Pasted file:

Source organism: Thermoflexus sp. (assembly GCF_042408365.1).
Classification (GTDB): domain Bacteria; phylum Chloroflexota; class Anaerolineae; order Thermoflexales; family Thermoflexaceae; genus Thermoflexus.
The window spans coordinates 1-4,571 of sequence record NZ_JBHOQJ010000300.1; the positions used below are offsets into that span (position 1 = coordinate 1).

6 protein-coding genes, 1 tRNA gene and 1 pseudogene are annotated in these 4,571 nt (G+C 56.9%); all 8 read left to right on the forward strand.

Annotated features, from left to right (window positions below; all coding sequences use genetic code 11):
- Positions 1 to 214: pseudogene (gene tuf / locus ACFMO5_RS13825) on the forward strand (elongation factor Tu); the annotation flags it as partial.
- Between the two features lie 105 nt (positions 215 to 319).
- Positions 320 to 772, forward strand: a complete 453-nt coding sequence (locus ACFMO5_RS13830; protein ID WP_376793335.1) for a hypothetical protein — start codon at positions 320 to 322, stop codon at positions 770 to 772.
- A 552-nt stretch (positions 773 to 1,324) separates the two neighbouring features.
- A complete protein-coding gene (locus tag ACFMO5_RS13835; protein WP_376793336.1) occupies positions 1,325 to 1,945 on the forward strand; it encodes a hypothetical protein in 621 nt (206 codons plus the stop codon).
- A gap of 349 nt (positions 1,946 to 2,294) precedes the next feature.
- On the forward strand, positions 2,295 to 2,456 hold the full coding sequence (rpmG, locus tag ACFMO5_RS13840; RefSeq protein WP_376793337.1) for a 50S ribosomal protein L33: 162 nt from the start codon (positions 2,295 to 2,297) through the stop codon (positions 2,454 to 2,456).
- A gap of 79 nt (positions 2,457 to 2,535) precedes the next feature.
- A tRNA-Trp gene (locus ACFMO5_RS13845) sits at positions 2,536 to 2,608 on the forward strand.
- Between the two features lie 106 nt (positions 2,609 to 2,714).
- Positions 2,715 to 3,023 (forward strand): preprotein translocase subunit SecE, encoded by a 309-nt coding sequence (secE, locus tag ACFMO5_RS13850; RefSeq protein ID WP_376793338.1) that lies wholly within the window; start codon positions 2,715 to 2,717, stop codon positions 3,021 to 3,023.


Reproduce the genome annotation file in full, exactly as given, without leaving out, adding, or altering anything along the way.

Source organism: Thermoflexus sp. (assembly GCF_042408365.1).
Classification (GTDB): domain Bacteria; phylum Chloroflexota; class Anaerolineae; order Thermoflexales; family Thermoflexaceae; genus Thermoflexus.
The window spans coordinates 1-4,571 of sequence record NZ_JBHOQJ010000300.1; the positions used below are offsets into that span (position 1 = coordinate 1).

6 protein-coding genes, 1 tRNA gene and 1 pseudogene are annotated in these 4,571 nt (G+C 56.9%); all 8 read left to right on the forward strand.

Annotated features, from left to right (window positions below; all coding sequences use genetic code 11):
- Positions 1 to 214: pseudogene (gene tuf / locus ACFMO5_RS13825) on the forward strand (elongation factor Tu); the annotation flags it as partial.
- Between the two features lie 105 nt (positions 215 to 319).
- Positions 320 to 772, forward strand: a complete 453-nt coding sequence (locus ACFMO5_RS13830; protein ID WP_376793335.1) for a hypothetical protein — start codon at positions 320 to 322, stop codon at positions 770 to 772.
- A 552-nt stretch (positions 773 to 1,324) separates the two neighbouring features.
- A complete protein-coding gene (locus tag ACFMO5_RS13835; protein WP_376793336.1) occupies positions 1,325 to 1,945 on the forward strand; it encodes a hypothetical protein in 621 nt (206 codons plus the stop codon).
- A gap of 349 nt (positions 1,946 to 2,294) precedes the next feature.
- On the forward strand, positions 2,295 to 2,456 hold the full coding sequence (rpmG, locus tag ACFMO5_RS13840; RefSeq protein WP_376793337.1) for a 50S ribosomal protein L33: 162 nt from the start codon (positions 2,295 to 2,297) through the stop codon (positions 2,454 to 2,456).
- A gap of 79 nt (positions 2,457 to 2,535) precedes the next feature.
- A tRNA-Trp gene (locus ACFMO5_RS13845) sits at positions 2,536 to 2,608 on the forward strand.
- Between the two features lie 106 nt (positions 2,609 to 2,714).
- Positions 2,715 to 3,023 (forward strand): preprotein translocase subunit SecE, encoded by a 309-nt coding sequence (secE, locus tag ACFMO5_RS13850; RefSeq protein ID WP_376793338.1) that lies wholly within the window; start codon positions 2,715 to 2,717, stop codon positions 3,021 to 3,023.